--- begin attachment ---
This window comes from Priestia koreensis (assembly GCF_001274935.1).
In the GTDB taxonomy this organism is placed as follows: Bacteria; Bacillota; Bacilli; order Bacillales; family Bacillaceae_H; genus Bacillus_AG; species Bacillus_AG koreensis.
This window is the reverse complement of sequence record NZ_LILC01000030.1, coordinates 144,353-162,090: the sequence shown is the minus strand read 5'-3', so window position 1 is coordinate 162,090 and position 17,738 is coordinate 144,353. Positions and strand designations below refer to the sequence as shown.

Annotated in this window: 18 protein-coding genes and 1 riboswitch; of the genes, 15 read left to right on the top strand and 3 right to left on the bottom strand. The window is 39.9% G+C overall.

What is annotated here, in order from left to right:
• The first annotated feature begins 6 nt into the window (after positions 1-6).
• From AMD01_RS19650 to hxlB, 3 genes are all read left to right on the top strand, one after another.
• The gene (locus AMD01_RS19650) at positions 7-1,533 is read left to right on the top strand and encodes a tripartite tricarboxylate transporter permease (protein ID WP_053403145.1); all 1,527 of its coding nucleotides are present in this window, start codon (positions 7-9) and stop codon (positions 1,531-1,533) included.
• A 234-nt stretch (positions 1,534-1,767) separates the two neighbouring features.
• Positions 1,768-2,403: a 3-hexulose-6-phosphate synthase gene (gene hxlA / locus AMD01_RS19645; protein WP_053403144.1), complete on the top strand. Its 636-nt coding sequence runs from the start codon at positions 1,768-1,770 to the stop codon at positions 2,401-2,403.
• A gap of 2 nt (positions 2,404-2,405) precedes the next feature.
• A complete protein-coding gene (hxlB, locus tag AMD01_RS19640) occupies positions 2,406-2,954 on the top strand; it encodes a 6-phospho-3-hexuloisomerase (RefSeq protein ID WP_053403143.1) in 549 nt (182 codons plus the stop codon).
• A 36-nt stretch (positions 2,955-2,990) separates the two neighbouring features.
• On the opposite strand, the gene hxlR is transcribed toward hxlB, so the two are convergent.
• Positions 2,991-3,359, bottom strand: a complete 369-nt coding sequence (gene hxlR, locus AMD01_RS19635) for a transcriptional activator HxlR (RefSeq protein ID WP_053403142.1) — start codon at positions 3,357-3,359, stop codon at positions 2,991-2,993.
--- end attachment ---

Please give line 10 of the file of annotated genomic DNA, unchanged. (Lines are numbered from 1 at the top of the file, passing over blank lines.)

• Positions 1,768-2,403: a 3-hexulose-6-phosphate synthase gene (gene hxlA / locus AMD01_RS19645; protein WP_053403144.1), complete on the top strand. Its 636-nt coding sequence runs from the start codon at positions 1,768-1,770 to the stop codon at positions 2,401-2,403.